5. Creative Engineering

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    nogig,

    This is one of the reasons why I made the sprocket adapters.

    Get a sprocket adapter from Pirate to go with your Pirate wheel and you will not have this problem.

    Jim
     
  6. nogig

    nogig New Member

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    they didn't have them in stock for several months. I checked the site again and see they have them now. This is my only transportation, so I figured if I bought a quality rim and installed the sprocket properly, as i did, That would last several hundred miles or at least until the CB110 adapters were back in stock.
     
  7. Bikeguy Joe

    Bikeguy Joe Godfather of Motorized Bicycles

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    I have built eight bikes, some with older (60's and 70's) rims, some were new bikes. All had the stock rag joint sprocket mount and I have not had any problems with any of them.

    I'll bet your wheel didn't have the spokes tightened correctly, or maybe not at all as most wheels are "machine built" and about every third spoke is actually tensioned right.

    Bummer to pay extra for a wheel that didn't hold up.
     
  8. nogig

    nogig New Member

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    I've built 10 bikes for people around my town and none of them had this problem either. One of the guys has over 1500 miles on his bicycle with the stock rag joint on a releigh walmart bike. The rim came in a worksman box and i knew that it wasn't worksman but i made the assumption that maybe it had been hand checked to make sure it was good and repacked. Pirate says they cant warranty the small gauge wheel that was rag joint driven. So imma try to possibly get a ride to the bike shop and have them true it when my Disabilty check comes in. I'm kinda bummed out bit my neighbor said I could use his bike to run back and forth to town on till I can get mine straight.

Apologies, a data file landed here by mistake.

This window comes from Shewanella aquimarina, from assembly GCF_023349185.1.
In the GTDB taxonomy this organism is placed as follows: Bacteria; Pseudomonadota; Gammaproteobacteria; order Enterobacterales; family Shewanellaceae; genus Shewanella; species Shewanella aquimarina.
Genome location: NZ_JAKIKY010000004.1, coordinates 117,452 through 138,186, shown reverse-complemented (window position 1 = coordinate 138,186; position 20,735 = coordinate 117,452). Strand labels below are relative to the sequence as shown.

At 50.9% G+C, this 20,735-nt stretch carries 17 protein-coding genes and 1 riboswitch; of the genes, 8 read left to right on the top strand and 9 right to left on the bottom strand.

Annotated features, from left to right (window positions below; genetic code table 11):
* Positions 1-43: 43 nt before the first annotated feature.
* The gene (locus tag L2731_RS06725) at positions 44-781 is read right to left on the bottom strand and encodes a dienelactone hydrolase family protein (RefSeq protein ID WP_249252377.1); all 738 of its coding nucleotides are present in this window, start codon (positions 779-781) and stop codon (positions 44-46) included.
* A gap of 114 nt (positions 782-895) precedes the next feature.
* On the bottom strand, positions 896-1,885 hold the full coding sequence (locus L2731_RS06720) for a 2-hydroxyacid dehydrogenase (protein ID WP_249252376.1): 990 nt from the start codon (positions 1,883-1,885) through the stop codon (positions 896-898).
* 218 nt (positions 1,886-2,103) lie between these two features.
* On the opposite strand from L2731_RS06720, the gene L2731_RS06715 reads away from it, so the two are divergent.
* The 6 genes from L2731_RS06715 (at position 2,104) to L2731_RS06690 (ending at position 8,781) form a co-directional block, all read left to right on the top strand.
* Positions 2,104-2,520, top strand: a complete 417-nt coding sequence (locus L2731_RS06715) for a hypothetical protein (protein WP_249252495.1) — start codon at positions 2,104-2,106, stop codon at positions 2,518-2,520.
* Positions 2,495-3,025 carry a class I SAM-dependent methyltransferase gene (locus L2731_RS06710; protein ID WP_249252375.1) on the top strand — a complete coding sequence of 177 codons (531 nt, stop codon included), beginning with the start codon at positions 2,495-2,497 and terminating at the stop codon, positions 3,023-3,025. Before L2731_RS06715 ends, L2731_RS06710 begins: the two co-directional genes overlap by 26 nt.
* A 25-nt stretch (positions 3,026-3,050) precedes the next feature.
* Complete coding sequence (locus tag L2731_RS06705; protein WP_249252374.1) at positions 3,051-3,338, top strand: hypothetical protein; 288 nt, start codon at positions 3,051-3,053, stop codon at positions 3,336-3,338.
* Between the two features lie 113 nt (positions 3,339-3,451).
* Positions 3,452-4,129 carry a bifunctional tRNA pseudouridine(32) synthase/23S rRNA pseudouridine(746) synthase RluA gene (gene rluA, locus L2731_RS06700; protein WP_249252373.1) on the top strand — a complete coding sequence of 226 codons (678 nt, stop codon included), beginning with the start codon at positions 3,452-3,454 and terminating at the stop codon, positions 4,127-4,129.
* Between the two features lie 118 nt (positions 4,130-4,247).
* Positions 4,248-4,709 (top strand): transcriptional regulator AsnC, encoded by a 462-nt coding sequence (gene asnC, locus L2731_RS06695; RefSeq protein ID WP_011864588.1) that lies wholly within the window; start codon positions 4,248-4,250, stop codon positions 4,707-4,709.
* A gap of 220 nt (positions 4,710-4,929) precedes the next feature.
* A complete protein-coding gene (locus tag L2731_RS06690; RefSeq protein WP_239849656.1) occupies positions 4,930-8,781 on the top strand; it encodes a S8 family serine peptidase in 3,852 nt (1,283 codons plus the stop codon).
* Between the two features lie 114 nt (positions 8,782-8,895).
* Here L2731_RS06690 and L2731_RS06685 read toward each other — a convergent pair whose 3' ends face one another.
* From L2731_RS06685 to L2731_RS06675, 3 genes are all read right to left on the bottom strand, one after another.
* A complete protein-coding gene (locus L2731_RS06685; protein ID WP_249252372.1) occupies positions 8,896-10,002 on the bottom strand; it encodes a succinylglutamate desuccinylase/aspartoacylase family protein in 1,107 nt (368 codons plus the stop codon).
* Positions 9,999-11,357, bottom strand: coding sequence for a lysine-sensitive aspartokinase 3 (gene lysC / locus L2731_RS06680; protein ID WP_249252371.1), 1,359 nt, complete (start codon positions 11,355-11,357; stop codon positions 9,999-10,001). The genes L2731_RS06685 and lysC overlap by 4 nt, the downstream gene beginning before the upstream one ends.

I feel ya on the machine built rim. What I cant understand from a mechanical point of view is why the side with the ragjoint has loose spokes. As mentioned earlier it would seem to me the mounting the joint would apply more tension to that side. I dunno this bike has been a real pain, less than 130 miles total on it since march, seems as soon as one thing is fixed another breaks. I'm off to pout in the corner now
     
  9. Bikeguy Joe

    Bikeguy Joe Godfather of Motorized Bicycles

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    Sounds like you got a bum rim/wheel assembly.

    It's likely the spokes (sprocket side) loosened after the rim twisted.
     
  10. corgi1

    corgi1 New Member

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  11. nogig

    nogig New Member

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    Well my spoke wrench came in today. The ones on the right were so tight that they would barely turn and the ones on the drive side i think 4 maybe were the bad spot is are completely stripped. Does anyone have any old 14 gauge rims laying around i could get some nipples out of?